Odd Words August 16, 2012Posted by The Typist in books, literature, New Orleans, Odd Words, Poetry, Toulouse Street.
This time last year I though the Kindle was the Cylon of the literary world. I was convinced I loved books too much–the smell and the feel and the heft–to ever consider giving e-books the least attention until the world as I knew it was destroyed and I was forced to get one. And to use recycled garbage bags in the bathroom because all the trees were destroyed in the attack.
Then I went back to school, and picked up the world cheapest Android tablet, a device almost as useful as it is annoying in its quirks. It did, however, allow me to load up Kindle Reader for Android and give it a whirl. At first I just figured out how to get the public domain, Internet readings into Word and converted to PDF in a format I could read. The professor was a Kindle users, and would either search for something or ask someone in the class to do the same. I decided I had to try it (and a couple of the books were out of copyright and cheap).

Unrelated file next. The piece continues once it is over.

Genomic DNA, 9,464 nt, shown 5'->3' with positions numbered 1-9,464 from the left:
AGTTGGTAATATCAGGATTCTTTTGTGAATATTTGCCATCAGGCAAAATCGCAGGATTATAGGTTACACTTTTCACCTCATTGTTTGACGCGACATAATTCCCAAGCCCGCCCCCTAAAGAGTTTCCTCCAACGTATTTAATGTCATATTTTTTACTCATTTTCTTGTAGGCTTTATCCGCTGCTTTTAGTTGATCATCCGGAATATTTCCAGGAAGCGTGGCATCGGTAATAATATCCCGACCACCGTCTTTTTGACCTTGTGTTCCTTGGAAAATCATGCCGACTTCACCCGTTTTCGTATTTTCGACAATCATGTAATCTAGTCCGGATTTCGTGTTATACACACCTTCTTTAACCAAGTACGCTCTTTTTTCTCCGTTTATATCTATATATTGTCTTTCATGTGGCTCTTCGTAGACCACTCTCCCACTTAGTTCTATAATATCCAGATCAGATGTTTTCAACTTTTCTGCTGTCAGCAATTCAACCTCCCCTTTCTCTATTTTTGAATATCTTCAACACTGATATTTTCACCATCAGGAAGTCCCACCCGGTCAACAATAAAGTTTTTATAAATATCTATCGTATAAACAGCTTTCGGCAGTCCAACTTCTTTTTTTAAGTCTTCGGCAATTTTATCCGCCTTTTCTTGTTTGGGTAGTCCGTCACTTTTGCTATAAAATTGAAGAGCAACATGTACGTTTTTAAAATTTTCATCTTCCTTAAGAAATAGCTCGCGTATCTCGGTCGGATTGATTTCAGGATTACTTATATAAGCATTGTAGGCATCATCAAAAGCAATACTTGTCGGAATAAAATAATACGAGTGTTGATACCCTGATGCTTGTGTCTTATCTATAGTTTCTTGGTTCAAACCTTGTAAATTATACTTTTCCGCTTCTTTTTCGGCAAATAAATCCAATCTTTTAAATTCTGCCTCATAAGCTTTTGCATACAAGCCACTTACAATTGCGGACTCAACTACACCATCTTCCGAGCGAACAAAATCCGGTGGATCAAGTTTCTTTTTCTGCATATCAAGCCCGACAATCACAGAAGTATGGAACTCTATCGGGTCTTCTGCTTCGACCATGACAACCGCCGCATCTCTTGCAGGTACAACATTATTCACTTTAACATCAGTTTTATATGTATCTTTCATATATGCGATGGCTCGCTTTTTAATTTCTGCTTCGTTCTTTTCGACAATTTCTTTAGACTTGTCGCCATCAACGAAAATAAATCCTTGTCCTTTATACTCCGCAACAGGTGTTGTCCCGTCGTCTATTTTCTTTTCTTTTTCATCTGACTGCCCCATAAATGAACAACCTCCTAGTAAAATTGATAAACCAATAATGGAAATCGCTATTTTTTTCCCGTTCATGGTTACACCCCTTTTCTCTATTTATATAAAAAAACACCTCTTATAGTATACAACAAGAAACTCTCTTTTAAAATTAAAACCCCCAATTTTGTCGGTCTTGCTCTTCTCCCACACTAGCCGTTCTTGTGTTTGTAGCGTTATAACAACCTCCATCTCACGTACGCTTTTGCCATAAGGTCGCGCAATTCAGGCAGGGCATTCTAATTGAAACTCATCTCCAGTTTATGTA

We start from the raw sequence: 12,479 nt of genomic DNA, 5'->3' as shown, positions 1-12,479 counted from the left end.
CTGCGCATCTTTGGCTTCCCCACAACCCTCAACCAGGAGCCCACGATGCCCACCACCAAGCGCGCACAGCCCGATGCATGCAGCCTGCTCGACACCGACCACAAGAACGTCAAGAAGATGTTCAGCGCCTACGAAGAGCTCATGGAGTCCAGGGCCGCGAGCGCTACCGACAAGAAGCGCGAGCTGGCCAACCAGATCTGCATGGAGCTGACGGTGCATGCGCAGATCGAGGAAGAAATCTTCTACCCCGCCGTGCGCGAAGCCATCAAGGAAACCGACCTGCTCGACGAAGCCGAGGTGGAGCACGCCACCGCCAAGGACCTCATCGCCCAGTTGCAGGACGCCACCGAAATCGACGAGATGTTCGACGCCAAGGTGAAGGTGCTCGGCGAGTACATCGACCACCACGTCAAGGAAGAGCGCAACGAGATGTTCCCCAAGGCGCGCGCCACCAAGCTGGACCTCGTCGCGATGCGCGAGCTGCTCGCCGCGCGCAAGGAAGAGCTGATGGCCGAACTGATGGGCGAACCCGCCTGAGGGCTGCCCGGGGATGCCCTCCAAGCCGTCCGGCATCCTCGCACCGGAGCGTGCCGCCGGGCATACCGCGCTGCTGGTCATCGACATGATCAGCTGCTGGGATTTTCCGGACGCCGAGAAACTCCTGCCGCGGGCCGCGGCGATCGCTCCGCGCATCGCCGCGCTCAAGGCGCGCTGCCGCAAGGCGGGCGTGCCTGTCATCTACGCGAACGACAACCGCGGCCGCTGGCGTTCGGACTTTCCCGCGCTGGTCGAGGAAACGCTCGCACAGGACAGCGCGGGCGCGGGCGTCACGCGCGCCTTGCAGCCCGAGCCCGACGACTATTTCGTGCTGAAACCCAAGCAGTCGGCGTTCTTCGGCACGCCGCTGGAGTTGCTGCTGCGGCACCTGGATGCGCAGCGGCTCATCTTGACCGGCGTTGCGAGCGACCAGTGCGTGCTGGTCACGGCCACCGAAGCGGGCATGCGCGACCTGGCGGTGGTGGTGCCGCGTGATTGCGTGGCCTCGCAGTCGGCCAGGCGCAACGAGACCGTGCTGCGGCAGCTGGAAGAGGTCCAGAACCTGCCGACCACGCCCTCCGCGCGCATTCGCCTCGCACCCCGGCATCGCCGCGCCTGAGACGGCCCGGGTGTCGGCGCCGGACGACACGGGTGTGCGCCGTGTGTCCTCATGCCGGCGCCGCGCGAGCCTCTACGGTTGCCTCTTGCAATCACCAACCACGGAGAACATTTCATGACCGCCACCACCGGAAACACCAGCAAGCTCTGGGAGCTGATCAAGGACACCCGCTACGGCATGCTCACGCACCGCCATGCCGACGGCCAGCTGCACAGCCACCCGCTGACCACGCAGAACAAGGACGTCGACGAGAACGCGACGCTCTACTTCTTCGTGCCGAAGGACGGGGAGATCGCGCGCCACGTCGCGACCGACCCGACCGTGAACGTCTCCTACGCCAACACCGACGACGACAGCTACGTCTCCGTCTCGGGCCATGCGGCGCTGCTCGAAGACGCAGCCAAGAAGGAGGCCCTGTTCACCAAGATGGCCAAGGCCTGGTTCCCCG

Searching. Highlighting. Notes. I was hooked. Then I got a reminder from a credit card I’ve had for years that I had tens of thousands of those points you can use to buy useful things like flying toasters. It’s sort of like S&H stamps for people who remember those. I always wondered who saved up enough books of stamps for the Winnebago in the back. Did anyone ever really do that? Ah, but I had to go look and Lo! there was a Kindle. Granted it’s the cheap one that displays ads on the screen after you turn it off or when you use the menu but who cards? It was next to free.